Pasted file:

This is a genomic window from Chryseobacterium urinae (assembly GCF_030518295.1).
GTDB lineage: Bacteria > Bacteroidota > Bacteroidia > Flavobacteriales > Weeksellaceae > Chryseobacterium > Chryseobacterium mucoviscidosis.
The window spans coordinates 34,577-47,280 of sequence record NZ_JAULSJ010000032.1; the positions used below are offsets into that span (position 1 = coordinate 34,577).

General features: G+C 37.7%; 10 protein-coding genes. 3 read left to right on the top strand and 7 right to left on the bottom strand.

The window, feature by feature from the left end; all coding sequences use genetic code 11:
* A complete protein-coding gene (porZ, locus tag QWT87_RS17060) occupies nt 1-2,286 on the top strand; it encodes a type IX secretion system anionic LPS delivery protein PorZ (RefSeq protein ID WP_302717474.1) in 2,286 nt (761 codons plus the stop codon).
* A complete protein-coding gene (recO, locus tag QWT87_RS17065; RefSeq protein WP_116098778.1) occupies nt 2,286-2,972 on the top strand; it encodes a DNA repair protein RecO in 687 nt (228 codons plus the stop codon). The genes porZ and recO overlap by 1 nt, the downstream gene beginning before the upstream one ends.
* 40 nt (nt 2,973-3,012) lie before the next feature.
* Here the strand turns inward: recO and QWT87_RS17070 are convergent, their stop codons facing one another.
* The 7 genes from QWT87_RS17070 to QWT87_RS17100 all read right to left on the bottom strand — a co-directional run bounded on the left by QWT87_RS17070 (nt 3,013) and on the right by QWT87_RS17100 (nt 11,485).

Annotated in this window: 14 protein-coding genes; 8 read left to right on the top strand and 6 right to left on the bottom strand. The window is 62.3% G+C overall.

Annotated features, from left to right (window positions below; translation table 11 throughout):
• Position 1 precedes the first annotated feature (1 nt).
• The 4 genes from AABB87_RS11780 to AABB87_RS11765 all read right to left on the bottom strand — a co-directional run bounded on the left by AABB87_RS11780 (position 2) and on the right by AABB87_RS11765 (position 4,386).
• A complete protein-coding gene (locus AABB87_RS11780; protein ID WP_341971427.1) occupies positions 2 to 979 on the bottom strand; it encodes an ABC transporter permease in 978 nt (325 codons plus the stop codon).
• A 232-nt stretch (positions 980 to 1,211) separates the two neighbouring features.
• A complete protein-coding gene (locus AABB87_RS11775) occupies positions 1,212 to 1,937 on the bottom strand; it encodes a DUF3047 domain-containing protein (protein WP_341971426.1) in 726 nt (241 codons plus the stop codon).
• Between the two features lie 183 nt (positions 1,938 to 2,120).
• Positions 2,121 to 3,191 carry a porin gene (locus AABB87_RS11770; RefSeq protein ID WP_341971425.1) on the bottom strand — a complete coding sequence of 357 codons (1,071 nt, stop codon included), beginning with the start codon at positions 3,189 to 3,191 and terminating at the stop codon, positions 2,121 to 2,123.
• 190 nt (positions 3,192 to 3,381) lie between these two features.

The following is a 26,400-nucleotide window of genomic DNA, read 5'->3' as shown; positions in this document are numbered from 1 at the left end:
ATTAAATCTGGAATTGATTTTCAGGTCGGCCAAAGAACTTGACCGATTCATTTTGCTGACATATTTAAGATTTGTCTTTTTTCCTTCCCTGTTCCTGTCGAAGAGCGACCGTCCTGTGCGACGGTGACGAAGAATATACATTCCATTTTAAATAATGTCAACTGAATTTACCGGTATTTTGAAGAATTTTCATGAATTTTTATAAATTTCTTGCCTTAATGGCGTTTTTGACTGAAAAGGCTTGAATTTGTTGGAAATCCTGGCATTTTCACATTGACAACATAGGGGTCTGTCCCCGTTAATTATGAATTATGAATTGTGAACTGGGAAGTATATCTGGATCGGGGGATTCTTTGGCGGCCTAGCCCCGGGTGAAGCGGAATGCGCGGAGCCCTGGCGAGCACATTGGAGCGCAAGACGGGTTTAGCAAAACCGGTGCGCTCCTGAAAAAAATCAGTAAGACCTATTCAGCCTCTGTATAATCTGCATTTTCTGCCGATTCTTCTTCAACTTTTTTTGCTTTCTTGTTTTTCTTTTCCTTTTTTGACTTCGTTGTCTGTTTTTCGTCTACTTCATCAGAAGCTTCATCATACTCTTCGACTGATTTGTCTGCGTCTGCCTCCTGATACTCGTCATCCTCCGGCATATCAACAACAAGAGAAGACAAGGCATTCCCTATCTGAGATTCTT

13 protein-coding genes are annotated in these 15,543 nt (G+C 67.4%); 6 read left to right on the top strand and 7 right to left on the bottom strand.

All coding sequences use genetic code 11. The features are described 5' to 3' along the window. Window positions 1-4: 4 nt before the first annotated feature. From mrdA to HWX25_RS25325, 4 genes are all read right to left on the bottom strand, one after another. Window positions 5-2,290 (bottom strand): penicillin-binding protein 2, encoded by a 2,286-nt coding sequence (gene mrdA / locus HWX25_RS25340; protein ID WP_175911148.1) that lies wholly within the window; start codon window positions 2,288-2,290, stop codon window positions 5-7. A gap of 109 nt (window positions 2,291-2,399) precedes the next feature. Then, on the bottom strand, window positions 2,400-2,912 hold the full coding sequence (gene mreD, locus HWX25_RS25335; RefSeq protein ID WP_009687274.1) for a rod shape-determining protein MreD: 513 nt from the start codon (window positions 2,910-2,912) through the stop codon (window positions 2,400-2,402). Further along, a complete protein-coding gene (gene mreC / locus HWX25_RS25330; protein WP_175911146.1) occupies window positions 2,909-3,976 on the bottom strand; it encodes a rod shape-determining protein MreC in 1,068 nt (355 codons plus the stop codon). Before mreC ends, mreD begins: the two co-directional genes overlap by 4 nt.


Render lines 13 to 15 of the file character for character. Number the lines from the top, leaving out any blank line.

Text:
• Position 1 precedes the first annotated feature (1 nt).
• The 4 genes from AABB87_RS11780 to AABB87_RS11765 all read right to left on the bottom strand — a co-directional run bounded on the left by AABB87_RS11780 (position 2) and on the right by AABB87_RS11765 (position 4,386).
• A complete protein-coding gene (locus AABB87_RS11780; protein ID WP_341971427.1) occupies positions 2 to 979 on the bottom strand; it encodes an ABC transporter permease in 978 nt (325 codons plus the stop codon).